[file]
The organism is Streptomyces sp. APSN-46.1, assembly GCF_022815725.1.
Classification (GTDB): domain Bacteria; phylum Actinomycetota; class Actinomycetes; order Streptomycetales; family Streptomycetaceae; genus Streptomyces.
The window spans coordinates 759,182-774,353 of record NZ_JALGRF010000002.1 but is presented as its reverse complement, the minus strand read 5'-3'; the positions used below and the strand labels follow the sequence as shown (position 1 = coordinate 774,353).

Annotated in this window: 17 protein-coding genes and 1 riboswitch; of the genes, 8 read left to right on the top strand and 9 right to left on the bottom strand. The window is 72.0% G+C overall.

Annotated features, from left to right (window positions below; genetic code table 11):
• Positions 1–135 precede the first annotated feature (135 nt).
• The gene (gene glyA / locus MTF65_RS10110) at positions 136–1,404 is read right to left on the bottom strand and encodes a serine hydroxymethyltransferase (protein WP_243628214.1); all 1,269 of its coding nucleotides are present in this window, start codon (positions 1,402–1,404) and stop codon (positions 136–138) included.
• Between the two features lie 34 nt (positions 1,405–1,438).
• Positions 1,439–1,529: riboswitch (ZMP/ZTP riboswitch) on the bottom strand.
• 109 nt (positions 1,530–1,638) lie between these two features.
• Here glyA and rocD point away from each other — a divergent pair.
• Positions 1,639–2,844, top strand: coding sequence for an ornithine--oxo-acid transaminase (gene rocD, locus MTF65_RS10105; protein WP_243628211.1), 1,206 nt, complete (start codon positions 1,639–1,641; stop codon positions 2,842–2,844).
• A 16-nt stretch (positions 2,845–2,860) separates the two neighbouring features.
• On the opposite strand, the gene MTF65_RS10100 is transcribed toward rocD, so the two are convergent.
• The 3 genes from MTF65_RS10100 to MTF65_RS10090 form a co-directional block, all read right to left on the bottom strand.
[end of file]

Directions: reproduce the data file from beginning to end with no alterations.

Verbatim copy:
The organism is Streptomyces sp. APSN-46.1, assembly GCF_022815725.1.
Classification (GTDB): domain Bacteria; phylum Actinomycetota; class Actinomycetes; order Streptomycetales; family Streptomycetaceae; genus Streptomyces.
The window spans coordinates 759,182-774,353 of record NZ_JALGRF010000002.1 but is presented as its reverse complement, the minus strand read 5'-3'; the positions used below and the strand labels follow the sequence as shown (position 1 = coordinate 774,353).

Annotated in this window: 17 protein-coding genes and 1 riboswitch; of the genes, 8 read left to right on the top strand and 9 right to left on the bottom strand. The window is 72.0% G+C overall.

Annotated features, from left to right (window positions below; genetic code table 11):
• Positions 1–135 precede the first annotated feature (135 nt).
• The gene (gene glyA / locus MTF65_RS10110) at positions 136–1,404 is read right to left on the bottom strand and encodes a serine hydroxymethyltransferase (protein WP_243628214.1); all 1,269 of its coding nucleotides are present in this window, start codon (positions 1,402–1,404) and stop codon (positions 136–138) included.
• Between the two features lie 34 nt (positions 1,405–1,438).
• Positions 1,439–1,529: riboswitch (ZMP/ZTP riboswitch) on the bottom strand.
• 109 nt (positions 1,530–1,638) lie between these two features.
• Here glyA and rocD point away from each other — a divergent pair.
• Positions 1,639–2,844, top strand: coding sequence for an ornithine--oxo-acid transaminase (gene rocD, locus MTF65_RS10105; protein WP_243628211.1), 1,206 nt, complete (start codon positions 1,639–1,641; stop codon positions 2,842–2,844).
• A 16-nt stretch (positions 2,845–2,860) separates the two neighbouring features.
• On the opposite strand, the gene MTF65_RS10100 is transcribed toward rocD, so the two are convergent.
• The 3 genes from MTF65_RS10100 to MTF65_RS10090 form a co-directional block, all read right to left on the bottom strand.